1. The defendants' contention based on G. L. c. 160, Sections 88 and 114, in their appeal from a judgment entered on August 15, 1974, in the Superior Court was not raised in the pleadings or (for all that appears) otherwise brought to the attention of the trial judge, and we therefore do not consider it. See Foster v. Everett. 334 Mass. 14 , 18 (1956); Henchey v. Cox, 348 Mass. 742 , 747 (1965); Milton v. Civil Serv. Commn. 365 Mass. 368 , 379 (1974). Nor do we subscribe to the defendants' assertion that the judge insufficiently defined the geographical extent of the plaintiff's easement, for we interpret the judgment, read in the context of the findings and rulings underlying it, as a determination that the easement is coterminous with the Cary Avenue Extension in its entirety. The defendants make no suggestion in their brief that the evidence did not warrant such a determination. 2. The defendants' appeal from the court's order denying their motion to amend its findings, to make additional findings and to amend its judgment, filed after the entry of judgment (see Mass.R.Civ.P. 52[b], 365 Mass. 817 ), must fail because the record does not disclose what amendments were sought by the motion or what transpired at the hearing thereon. The defendants apparently made no effort to remedy those omissions by availing themselves of the procedure afforded by Mass. R.A.P. 8(c), 365 Mass. 850 (1975). Therefore, the defendants have not sustained their burden of showing prejudicial error in the denial of the motion. See Ferris v. Turner, 320 Mass. 555 , 558 (1947). Compare Bermingham v. Thomas, 3 Mass. App. Ct. 742 (1975). 3. The defendants' appeal from the judge's findings, rulings and order for decree entered on May 30, 1974, is without standing. DeCanio v. School Comm. of Boston, 358 Mass. 116 , 119 (1970), and cases cited. Cassani v. Planning Bd. of Hull, 1 Mass. App. Ct. 451 , 458 (1973). 4. The appeal from the findings, rulings and order for decree is dismissed. The judgment and the order denying the motion to amend the judge's findings are affirmed.
This is an appeal under G. L. c. 278, Sections 33A-33G, from a conviction of armed robbery. 1. There was no error in the denial of the defendant's motion for a directed verdict. From the evidence most favorable to the Commonwealth it could have been found that approximately 7:45 P.M. on January 28, 1971, two men, one of them armed with a pistol, entered a grocery store in Lynn and robbed the manager. Within fifteen minutes, two Lynn police officers on patrol in a cruiser received a radio transmission informing them of the robbery. When they were about 2,000 yards from the store, they observed a white Chevrolet automobile, Massachusetts registration number U28-398, traveling in the opposite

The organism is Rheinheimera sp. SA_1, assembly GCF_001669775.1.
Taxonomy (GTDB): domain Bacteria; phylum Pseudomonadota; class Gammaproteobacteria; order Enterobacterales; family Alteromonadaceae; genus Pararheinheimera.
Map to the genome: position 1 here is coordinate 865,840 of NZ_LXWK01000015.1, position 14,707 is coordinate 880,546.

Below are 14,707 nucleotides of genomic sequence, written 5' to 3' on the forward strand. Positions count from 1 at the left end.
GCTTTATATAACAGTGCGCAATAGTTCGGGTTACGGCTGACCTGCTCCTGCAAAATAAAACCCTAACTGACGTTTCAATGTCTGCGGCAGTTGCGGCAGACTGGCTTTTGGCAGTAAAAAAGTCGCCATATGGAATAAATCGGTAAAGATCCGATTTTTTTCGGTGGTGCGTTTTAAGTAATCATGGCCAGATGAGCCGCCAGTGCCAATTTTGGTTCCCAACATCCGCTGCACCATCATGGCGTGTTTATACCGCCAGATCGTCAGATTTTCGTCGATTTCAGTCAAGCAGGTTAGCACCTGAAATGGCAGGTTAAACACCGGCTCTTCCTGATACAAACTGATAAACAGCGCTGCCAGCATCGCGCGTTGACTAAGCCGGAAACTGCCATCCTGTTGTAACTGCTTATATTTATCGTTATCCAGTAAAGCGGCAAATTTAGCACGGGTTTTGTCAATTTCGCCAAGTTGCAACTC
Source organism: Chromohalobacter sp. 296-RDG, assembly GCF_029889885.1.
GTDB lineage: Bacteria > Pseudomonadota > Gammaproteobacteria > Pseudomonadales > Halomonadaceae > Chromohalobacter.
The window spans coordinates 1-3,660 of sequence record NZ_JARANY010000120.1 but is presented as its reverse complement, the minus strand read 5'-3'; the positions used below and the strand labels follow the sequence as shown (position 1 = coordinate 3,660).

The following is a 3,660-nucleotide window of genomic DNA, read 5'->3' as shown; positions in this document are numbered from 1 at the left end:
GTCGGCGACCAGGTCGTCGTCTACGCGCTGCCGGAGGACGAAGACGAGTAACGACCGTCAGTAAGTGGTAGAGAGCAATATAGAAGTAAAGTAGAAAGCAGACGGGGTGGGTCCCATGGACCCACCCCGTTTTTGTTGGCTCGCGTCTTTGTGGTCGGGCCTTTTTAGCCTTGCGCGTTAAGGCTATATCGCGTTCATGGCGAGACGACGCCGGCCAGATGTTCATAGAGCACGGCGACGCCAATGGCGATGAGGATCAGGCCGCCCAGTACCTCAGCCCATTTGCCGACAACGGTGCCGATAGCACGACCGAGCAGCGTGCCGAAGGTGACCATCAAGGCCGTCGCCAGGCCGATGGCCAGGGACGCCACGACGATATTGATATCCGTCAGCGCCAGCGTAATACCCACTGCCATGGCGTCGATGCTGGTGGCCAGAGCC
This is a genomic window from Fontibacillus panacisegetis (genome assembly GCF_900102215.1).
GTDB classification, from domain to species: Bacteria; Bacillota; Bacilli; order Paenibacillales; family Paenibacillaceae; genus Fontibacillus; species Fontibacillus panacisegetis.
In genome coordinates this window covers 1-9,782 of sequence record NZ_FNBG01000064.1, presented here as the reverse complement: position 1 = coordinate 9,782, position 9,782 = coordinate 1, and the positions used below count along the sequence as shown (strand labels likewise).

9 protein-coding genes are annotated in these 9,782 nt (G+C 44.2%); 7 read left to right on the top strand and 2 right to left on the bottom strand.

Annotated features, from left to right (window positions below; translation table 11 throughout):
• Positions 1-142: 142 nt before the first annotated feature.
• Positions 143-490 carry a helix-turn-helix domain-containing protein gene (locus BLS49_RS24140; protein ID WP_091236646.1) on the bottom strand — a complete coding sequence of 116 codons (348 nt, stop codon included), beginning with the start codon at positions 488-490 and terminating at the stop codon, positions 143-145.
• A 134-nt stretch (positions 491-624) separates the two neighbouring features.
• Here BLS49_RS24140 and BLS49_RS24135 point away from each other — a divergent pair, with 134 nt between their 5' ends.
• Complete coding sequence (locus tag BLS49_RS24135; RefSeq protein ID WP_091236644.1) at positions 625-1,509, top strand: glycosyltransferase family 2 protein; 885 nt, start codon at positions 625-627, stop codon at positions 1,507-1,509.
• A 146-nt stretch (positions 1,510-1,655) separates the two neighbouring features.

direction. One of the officers recognized the driver as the defendant. As they were pursuing the Chevrolet, they observed an object being thrown from it. (The object was later recovered and identified as the pistol used in the robbery.) Two passengers jumped from the car while it was moving. They were apprehended and later identified by the store manager as the men who had entered the store and robbed him. At the time of their arrest a wallet taken from the store manager in the course of the robbery was discovered by the police on the ground near one of the men. The defendant evaded his pursuers by turning the car into a nearby parking lot. Several months later he was arrested. From these facts the jury could reasonably have inferred that the defendant had acted in concert with the other two men, that they had driven to the store together, that the defendant had waited outside, acting as a lookout, while the others were inside and that the defendant had driven the "getaway car." Thus the defendant could have been convicted as a principal. Commonwealth v. Breen, 357 Mass. 441 , 447-448 (1970). See Commonwealth v. Medeiros, 354 Mass. 193 , 197-199 (1968), cert. den. sub nom. Bernier v. Massachusetts, 393 U.S. 1058 (1969); Commonwealth v. Pina, 360 Mass. 139 , 143 (1971). Compare Commonwealth v. Perry, 357 Mass. 149 , 151 (1970); Commonwealth v. Benders, 361 Mass. 704 , 707-708 (1972); Commonwealth v. Clark, 363 Mass. 467 , 472-473 (1973). 2. Over the defendant's objection and exception the Commonwealth introduced a rental contract which showed that a white Chevrolet bearing registration number U28-398 had been rented on January 20, 1971, and had been returned on January 29. Later in the trial the defendant stipulated that the signature on the document was his. He concedes that the trial judge was warranted in making the preliminary findings of fact which are prerequisites for the admissibility of such a document, but he now argues that the judge committed reversible error in failing to submit those questions of fact to the jury, as required in criminal proceedings by G. L. c. 233, Section 78. Since the defendant took no exception to this omission, there was no reversible error. See Commonwealth v. Devlin, 335 Mass. 555 , 563 (1957). 3. During direct examination of a police officer, counsel for the defendant elicited a response that the Chevrolet had been seen "in the vicinity of a recent holdup." Counsel was instructed by the court "to be careful in your questions." Thereafter, when the witness was asked by counsel for the defendant to read from a police report (which counsel for the defendant had inspected), he read that another officer "had noted [the Chevrolet] in a recent holdup." Counsel for the defendant moved for a mistrial. The trial judge denied the motion and immediately instructed the jury to disregard the statement. There was no error in denying the motion for a mistrial. That the witness would refer to another crime in reading from the report was readily foreseeable by counsel. The judge's prompt and forceful instructions cured any prejudice which might have resulted from the response of the witness. See Commonwealth v. Scott, 355 Mass. 471 , 475-476 (1969); Commonwealth v. Gibson, 357 Mass. 45 , 48-49, cert. den. 400 U.S. 837 (1970); Commonwealth v. Richards, 363 Mass. 299 , 309-310 (1973); Commonwealth v. Stone, 366 Mass. 506 , 512-513 (1974).